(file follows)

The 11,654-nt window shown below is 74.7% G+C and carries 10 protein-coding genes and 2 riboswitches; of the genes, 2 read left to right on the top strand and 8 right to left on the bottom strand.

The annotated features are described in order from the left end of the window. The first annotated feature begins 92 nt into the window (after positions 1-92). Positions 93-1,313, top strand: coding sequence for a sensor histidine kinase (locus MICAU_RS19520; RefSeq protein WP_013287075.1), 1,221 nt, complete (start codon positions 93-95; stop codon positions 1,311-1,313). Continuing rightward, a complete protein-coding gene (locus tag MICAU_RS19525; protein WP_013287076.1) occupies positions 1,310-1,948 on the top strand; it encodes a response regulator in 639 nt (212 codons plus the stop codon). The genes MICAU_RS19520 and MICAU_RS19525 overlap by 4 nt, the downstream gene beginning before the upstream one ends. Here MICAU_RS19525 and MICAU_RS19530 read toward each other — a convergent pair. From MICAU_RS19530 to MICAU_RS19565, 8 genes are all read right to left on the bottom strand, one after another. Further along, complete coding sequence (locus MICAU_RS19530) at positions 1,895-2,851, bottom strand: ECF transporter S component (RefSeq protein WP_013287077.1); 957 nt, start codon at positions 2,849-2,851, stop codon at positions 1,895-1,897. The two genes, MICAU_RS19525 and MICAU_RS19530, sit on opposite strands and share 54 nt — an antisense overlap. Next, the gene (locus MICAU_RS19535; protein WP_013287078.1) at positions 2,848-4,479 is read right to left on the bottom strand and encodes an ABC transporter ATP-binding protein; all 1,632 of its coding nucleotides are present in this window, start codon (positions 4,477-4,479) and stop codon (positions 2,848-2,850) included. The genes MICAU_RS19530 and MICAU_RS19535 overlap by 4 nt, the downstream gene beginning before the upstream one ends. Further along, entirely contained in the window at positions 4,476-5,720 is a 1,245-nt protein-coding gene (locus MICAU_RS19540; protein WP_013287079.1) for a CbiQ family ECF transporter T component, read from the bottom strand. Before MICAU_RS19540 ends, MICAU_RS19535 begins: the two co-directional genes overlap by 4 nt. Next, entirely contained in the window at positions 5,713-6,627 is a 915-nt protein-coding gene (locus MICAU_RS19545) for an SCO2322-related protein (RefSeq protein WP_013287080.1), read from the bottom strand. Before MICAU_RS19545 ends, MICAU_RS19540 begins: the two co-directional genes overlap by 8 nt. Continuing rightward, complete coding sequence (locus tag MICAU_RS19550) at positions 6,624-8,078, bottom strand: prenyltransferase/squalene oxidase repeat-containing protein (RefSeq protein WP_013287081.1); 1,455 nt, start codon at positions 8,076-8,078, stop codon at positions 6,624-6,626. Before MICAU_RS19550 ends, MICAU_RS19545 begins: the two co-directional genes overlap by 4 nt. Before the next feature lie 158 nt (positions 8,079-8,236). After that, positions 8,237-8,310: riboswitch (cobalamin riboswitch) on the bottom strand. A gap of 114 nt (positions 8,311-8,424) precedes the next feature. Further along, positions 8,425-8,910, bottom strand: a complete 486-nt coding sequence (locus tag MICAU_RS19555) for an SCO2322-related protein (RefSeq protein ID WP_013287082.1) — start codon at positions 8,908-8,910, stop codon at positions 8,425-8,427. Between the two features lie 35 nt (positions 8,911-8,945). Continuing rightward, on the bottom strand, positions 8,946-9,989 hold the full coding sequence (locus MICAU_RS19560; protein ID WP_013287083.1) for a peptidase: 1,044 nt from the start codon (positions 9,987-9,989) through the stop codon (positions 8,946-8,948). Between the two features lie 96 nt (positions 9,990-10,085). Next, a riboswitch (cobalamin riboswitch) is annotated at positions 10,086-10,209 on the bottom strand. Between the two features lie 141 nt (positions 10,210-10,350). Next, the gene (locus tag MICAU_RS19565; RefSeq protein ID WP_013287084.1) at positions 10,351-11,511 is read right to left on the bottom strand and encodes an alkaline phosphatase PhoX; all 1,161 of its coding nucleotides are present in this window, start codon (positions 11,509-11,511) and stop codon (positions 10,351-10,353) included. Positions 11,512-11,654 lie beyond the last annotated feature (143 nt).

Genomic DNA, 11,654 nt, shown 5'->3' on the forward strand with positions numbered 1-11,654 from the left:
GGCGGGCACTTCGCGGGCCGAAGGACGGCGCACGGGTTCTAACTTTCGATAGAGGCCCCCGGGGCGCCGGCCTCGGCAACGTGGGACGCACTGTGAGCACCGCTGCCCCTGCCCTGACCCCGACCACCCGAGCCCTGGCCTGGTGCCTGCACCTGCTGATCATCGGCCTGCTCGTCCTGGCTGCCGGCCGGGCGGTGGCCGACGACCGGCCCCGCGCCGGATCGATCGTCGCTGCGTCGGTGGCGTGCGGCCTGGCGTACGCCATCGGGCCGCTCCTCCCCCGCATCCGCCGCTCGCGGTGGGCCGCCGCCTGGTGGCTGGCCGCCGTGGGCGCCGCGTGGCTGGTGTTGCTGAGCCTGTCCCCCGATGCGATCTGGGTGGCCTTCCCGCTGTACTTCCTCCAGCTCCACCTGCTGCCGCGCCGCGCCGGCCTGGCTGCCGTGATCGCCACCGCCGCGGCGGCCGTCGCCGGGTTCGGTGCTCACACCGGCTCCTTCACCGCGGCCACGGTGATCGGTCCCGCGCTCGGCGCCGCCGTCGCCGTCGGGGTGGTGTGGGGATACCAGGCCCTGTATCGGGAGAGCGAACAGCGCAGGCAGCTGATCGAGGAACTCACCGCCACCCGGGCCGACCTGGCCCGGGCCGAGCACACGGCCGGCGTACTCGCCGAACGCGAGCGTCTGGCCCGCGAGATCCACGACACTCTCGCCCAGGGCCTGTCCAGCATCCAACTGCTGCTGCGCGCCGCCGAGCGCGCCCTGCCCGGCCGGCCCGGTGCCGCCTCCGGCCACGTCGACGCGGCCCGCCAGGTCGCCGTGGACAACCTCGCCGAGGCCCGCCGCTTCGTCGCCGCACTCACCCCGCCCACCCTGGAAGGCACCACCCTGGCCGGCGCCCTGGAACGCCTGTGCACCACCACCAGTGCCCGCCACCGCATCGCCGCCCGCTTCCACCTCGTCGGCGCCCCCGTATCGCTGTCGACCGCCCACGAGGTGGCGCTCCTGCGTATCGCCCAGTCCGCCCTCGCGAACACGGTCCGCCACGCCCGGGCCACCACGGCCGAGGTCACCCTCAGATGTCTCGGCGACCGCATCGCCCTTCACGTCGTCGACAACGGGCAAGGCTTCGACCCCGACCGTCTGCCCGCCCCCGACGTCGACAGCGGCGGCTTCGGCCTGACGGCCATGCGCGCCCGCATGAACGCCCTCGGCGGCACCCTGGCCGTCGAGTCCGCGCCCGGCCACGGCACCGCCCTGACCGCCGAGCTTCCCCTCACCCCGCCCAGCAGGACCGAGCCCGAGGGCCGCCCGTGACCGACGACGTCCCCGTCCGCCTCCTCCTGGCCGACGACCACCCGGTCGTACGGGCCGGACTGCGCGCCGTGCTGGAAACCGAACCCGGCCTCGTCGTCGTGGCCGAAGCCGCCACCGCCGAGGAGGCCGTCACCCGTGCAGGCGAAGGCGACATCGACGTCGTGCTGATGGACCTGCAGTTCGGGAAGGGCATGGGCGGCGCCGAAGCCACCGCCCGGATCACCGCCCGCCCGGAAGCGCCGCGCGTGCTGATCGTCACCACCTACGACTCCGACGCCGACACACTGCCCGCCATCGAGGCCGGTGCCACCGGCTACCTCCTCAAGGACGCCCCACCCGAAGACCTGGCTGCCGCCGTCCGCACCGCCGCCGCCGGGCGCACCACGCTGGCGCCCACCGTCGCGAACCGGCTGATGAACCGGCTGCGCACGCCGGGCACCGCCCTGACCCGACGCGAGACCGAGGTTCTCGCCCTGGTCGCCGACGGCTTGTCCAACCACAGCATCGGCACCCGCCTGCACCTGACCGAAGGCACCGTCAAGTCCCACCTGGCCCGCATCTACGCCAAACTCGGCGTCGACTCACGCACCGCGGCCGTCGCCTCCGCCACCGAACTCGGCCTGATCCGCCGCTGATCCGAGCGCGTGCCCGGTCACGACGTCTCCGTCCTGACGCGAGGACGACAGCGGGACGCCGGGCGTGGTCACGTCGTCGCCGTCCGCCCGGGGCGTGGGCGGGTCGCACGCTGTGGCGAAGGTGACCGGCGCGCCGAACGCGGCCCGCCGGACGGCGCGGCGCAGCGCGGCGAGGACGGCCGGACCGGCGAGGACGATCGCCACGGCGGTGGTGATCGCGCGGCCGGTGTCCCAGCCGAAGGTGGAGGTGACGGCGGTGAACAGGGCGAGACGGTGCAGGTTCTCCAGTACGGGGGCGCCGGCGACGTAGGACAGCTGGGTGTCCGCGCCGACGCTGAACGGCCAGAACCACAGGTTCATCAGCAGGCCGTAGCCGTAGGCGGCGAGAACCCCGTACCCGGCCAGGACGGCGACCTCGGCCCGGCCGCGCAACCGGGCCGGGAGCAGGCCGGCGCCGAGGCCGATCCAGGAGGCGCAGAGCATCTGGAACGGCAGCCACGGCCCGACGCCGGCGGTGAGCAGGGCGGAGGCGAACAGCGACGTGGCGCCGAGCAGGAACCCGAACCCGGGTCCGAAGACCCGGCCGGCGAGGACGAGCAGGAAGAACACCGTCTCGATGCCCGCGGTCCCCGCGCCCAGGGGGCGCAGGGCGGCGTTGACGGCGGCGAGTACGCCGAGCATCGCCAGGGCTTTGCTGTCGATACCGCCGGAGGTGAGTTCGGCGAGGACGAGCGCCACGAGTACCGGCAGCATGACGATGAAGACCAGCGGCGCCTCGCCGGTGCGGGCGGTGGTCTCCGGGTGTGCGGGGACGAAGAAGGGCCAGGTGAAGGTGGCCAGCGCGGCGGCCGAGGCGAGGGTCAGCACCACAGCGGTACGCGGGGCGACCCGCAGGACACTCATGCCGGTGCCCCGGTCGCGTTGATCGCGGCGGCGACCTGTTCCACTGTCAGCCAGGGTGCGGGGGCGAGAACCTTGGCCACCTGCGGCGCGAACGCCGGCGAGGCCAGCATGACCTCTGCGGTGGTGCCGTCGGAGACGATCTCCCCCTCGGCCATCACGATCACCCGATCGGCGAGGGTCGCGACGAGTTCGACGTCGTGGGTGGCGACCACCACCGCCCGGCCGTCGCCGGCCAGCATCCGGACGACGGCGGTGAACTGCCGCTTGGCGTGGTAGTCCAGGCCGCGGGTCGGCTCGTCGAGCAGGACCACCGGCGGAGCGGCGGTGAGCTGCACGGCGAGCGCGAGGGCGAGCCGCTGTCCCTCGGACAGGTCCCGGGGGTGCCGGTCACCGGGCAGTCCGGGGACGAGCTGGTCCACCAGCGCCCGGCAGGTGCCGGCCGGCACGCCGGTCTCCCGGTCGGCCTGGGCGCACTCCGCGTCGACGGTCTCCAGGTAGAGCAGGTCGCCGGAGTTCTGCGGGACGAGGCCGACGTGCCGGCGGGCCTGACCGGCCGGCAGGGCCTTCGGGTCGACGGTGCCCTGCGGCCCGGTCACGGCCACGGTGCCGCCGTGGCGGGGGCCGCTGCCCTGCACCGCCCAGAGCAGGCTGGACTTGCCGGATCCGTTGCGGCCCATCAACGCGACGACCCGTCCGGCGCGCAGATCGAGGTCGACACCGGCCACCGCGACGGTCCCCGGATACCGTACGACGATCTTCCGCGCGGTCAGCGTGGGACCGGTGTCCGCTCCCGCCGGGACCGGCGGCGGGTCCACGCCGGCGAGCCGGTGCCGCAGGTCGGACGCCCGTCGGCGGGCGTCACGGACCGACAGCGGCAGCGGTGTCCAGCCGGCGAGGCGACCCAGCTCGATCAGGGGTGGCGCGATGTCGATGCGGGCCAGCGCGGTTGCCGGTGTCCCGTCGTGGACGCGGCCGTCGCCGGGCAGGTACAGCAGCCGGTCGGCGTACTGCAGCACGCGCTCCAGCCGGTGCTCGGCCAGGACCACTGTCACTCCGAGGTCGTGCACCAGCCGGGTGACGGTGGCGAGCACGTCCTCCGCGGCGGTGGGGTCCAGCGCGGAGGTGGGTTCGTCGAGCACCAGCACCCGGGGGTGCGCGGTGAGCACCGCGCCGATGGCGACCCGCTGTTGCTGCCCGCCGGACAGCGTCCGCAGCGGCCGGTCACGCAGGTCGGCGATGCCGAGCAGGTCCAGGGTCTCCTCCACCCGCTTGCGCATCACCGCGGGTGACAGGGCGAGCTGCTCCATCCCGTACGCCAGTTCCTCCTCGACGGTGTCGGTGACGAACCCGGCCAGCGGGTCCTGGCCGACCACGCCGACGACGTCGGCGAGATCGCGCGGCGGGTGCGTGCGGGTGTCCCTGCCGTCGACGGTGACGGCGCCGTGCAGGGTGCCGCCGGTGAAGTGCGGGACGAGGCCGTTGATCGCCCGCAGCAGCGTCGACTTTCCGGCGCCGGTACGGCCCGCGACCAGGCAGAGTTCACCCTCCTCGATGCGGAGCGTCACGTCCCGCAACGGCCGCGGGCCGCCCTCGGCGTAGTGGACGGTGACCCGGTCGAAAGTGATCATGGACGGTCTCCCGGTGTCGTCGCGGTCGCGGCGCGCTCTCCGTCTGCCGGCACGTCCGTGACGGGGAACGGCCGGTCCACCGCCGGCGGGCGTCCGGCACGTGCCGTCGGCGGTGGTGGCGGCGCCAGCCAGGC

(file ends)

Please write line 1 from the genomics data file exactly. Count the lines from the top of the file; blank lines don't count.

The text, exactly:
The 11,654-nt window shown below is 74.7% G+C and carries 10 protein-coding genes and 2 riboswitches; of the genes, 2 read left to right on the top strand and 8 right to left on the bottom strand.